• Swag: Seriously, people love swag. Bookmarks especially tend to go over well with people because they have a dual use. Character stickers, postcards, small journals, key chains, etc. All of these things can be used to promote your book. You can either make the items yourself or enlist others to help you like Sarah Cunningham who made a lot of my swag.

  • Press Releases: When your book is about to come out (or even if it is out), it doesn't  hurt to write a press release and send it in to your local newspaper, radio show, or tv station. Contact your local newspaper company (or go on their website) to find out where to send a press release. 

  • Interviews: Look for authors or bloggers who are hosting interviews of other authors. This is your chance to talk about your book and introduce yourself to your readers. If you have a book coming out, make sure you get some interviews out around that same time. I host author interviews on my own website here

These are just a few ideas to get you started. If you have any marketing tips, please feel free to post them down below! 

Cheers!

Erin

Accepting Rejection

It's bound to happen to all writers. You write a piece for a contest, anthology, or agent. You're excited. You really feel it has what it takes to get published. You send that e-mail off along with your hopes and dreams. A few weeks later (sometimes just a day later) you get a one-word response that shatters all of that. 

Rejection. 

Okay, so maybe this sounds a little over dramatic, but, as writers, we're all faced with rejection. Even the greats endure it (Rowling was passed up at least 7 times before a publishing company took on Harry Potter). That doesn't make it sting any less. Here you presented your heart and soul to someone and they broke it with a single e-mail. 

What are you supposed to do? 

First, let's address how you feel and what to do about shelf care.

  • Breathe: Take a breath and remind yourself that everyone gets rejected. Just because the contest or agent didn't accept it doesn't mean it's bad. 

  • Feel: Allow yourself to feel mad or sad if you need to. I know this may sound silly, but if you can get your emotions out, you can go back to the rejection, and your piece, with a clearer head. 

  • Don't take it personally: Easier said than done, I know. But don't take this as a rejection of you or as a personal attack. As with every "contest" in life, some people win, and some don't. This is NOT a reflection of you or your self worth. Keeping going forward and do what you love. 

  • Step back: Step away from the piece for a while. You probably just spent a bunch of time working on it and it's too fresh in your head. Take a few days to relax then get back to editing or submitting. You don't want to rush in and send it to a contest that doesn't quite fit the piece.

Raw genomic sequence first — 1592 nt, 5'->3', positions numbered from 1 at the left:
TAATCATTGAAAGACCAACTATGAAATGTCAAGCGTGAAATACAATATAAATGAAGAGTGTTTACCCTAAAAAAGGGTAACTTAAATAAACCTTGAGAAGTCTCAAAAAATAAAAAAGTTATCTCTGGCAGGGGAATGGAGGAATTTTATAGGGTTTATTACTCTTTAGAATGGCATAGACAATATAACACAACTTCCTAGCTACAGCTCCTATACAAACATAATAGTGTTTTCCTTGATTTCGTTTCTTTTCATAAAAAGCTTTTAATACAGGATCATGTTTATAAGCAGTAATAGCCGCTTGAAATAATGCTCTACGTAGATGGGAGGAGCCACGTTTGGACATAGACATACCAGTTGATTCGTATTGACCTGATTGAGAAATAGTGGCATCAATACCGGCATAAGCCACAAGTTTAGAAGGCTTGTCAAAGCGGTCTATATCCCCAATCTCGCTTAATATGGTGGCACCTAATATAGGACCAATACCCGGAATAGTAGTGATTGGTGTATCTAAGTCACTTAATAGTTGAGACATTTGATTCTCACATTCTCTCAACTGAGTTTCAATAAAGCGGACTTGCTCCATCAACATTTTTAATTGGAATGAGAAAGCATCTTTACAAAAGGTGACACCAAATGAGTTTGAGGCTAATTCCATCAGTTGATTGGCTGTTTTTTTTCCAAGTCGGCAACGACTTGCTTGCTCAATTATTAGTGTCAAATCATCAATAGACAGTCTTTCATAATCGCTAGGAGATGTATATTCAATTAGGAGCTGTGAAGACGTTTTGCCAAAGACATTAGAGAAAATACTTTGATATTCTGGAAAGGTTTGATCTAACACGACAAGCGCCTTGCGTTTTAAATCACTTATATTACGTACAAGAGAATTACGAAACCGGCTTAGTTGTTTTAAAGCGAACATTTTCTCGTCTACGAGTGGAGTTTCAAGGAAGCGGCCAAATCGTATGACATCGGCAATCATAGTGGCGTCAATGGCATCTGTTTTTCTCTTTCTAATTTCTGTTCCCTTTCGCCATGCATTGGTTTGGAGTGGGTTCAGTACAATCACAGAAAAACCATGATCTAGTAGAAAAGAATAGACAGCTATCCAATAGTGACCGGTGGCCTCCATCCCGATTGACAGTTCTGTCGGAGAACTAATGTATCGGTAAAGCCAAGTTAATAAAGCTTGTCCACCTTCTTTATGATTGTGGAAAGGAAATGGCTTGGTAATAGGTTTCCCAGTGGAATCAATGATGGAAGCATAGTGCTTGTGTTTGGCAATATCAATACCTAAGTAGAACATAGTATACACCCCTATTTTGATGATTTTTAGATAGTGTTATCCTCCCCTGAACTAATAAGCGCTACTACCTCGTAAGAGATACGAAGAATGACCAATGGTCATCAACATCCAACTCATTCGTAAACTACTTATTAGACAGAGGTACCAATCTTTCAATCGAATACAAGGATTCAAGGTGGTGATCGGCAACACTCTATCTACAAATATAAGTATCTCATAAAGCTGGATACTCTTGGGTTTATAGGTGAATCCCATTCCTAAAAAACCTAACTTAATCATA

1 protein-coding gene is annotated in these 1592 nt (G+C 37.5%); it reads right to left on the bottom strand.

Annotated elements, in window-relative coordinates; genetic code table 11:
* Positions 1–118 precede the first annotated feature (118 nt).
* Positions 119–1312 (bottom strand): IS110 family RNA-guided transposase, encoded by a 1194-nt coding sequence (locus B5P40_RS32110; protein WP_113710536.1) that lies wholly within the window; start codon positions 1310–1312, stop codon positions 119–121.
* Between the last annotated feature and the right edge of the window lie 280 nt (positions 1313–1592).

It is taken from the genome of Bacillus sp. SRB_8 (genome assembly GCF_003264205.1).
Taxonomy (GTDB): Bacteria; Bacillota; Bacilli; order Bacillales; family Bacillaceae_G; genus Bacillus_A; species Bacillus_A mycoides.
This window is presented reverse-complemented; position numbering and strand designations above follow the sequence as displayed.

• Get back to work: After you've had a moment to collect yourself, sit back down and get back to work on your piece or your other stories! 

Second, let's take a look at that rejection letter, because sometimes there's something there you might not notice in the heat of the moment. 

  • Generic Response: This is the auto-generated, "Thank you for the chance to read your piece. Unfortunately you were not selected." If you get this kind of response without any additional information, then let it go and move on. Prep your piece for another contest. 

  • Personal: Sometimes you may receive a more personal rejection letter. Someone may have seen something in your piece and decided to take the time to respond back to you. These e-mails or letters will be signed by the person you queried and likely contain more than the typical "you were not selected." In this case, consider writing a very short thank you letter back. It's a good way to keep connections open. 

  • Personal Feedback: These are my favorites. The queried person not only responds with a personal letter, she also provides feedback. Use this as constructive criticism to revise your work, not as an offensive response. This means she's taken the time to help you with your work. And if she mentions wanting to see your writing in the future, make sure you keep that person in mind! Definitely send a thank you letter back. 

The final question is, what do you do with your rejected piece? 

  • Submit again: In some cases, try again without revising. Maybe the piece wasn't right for that particular contest. It doesn't mean your work is bad! Go ahead and send it somewhere else. My rule of thumb is I wait for three rejections before I touch the piece again. 

  • Consider Revising: If the contest provided some feedback, you may consider revising. Take another look at the story. Are there ways to revise it? Can you make it sound better or tighten up the language? Did you miss one of the contest requirements? It doesn't hurt to look it over.

  • Blog it: Sometimes if you can't get a piece published, it doesn't hurt to either blog it or post it on Wattpad. There's nothing wrong with sharing your work on another platform!

There's nothing wrong with getting rejected. It helps you grow as an author and prepares you for sending out some of your larger pieces. Rejection is all part of the process, and the best thing to do is to learn, grow, and keep writing! 

 

Marketing vs Writing Time